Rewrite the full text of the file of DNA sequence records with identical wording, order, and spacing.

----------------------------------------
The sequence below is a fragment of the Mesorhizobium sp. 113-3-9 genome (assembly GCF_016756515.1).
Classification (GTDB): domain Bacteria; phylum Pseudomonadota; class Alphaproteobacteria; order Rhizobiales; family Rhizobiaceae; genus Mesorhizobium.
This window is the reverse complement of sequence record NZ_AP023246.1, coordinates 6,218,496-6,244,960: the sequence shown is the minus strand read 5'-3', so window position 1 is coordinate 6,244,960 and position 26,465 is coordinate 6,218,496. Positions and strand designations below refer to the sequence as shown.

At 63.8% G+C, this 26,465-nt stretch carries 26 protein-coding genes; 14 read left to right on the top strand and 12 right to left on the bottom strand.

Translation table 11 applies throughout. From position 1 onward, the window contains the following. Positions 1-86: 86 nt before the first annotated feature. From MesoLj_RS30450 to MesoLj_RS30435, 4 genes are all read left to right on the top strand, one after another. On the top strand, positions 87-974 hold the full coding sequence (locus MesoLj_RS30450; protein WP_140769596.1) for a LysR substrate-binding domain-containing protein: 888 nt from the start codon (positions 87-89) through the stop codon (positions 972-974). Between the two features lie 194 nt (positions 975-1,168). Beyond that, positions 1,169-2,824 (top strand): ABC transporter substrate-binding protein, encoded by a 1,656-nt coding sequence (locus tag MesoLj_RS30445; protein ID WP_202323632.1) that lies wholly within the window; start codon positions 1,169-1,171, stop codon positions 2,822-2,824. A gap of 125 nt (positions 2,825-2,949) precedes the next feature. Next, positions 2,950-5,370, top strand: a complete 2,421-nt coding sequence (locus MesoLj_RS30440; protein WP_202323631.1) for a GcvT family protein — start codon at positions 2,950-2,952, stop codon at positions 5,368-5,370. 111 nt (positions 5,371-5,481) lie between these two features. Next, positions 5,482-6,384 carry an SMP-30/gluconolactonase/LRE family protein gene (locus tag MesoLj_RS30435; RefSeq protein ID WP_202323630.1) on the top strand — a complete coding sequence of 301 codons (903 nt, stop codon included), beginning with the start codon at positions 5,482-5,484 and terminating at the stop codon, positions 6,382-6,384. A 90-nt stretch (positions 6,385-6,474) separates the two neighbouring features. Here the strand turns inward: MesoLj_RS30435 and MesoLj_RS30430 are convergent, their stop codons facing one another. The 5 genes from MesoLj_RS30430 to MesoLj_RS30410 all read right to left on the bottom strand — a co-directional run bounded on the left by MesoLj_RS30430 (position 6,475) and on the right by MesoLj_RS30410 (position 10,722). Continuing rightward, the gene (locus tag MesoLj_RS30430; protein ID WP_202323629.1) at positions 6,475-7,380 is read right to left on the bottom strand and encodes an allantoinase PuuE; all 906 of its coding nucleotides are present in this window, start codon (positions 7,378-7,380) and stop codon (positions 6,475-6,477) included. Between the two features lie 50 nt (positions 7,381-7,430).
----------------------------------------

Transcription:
The sequence below is a fragment of the Mesorhizobium sp. 113-3-9 genome (assembly GCF_016756515.1).
Classification (GTDB): domain Bacteria; phylum Pseudomonadota; class Alphaproteobacteria; order Rhizobiales; family Rhizobiaceae; genus Mesorhizobium.
This window is the reverse complement of sequence record NZ_AP023246.1, coordinates 6,218,496-6,244,960: the sequence shown is the minus strand read 5'-3', so window position 1 is coordinate 6,244,960 and position 26,465 is coordinate 6,218,496. Positions and strand designations below refer to the sequence as shown.

At 63.8% G+C, this 26,465-nt stretch carries 26 protein-coding genes; 14 read left to right on the top strand and 12 right to left on the bottom strand.

Translation table 11 applies throughout. From position 1 onward, the window contains the following. Positions 1-86: 86 nt before the first annotated feature. From MesoLj_RS30450 to MesoLj_RS30435, 4 genes are all read left to right on the top strand, one after another. On the top strand, positions 87-974 hold the full coding sequence (locus MesoLj_RS30450; protein WP_140769596.1) for a LysR substrate-binding domain-containing protein: 888 nt from the start codon (positions 87-89) through the stop codon (positions 972-974). Between the two features lie 194 nt (positions 975-1,168). Beyond that, positions 1,169-2,824 (top strand): ABC transporter substrate-binding protein, encoded by a 1,656-nt coding sequence (locus tag MesoLj_RS30445; protein ID WP_202323632.1) that lies wholly within the window; start codon positions 1,169-1,171, stop codon positions 2,822-2,824. A gap of 125 nt (positions 2,825-2,949) precedes the next feature. Next, positions 2,950-5,370, top strand: a complete 2,421-nt coding sequence (locus MesoLj_RS30440; protein WP_202323631.1) for a GcvT family protein — start codon at positions 2,950-2,952, stop codon at positions 5,368-5,370. 111 nt (positions 5,371-5,481) lie between these two features. Next, positions 5,482-6,384 carry an SMP-30/gluconolactonase/LRE family protein gene (locus tag MesoLj_RS30435; RefSeq protein ID WP_202323630.1) on the top strand — a complete coding sequence of 301 codons (903 nt, stop codon included), beginning with the start codon at positions 5,482-5,484 and terminating at the stop codon, positions 6,382-6,384. A 90-nt stretch (positions 6,385-6,474) separates the two neighbouring features. Here the strand turns inward: MesoLj_RS30435 and MesoLj_RS30430 are convergent, their stop codons facing one another. The 5 genes from MesoLj_RS30430 to MesoLj_RS30410 all read right to left on the bottom strand — a co-directional run bounded on the left by MesoLj_RS30430 (position 6,475) and on the right by MesoLj_RS30410 (position 10,722). Continuing rightward, the gene (locus tag MesoLj_RS30430; protein ID WP_202323629.1) at positions 6,475-7,380 is read right to left on the bottom strand and encodes an allantoinase PuuE; all 906 of its coding nucleotides are present in this window, start codon (positions 7,378-7,380) and stop codon (positions 6,475-6,477) included. Between the two features lie 50 nt (positions 7,381-7,430).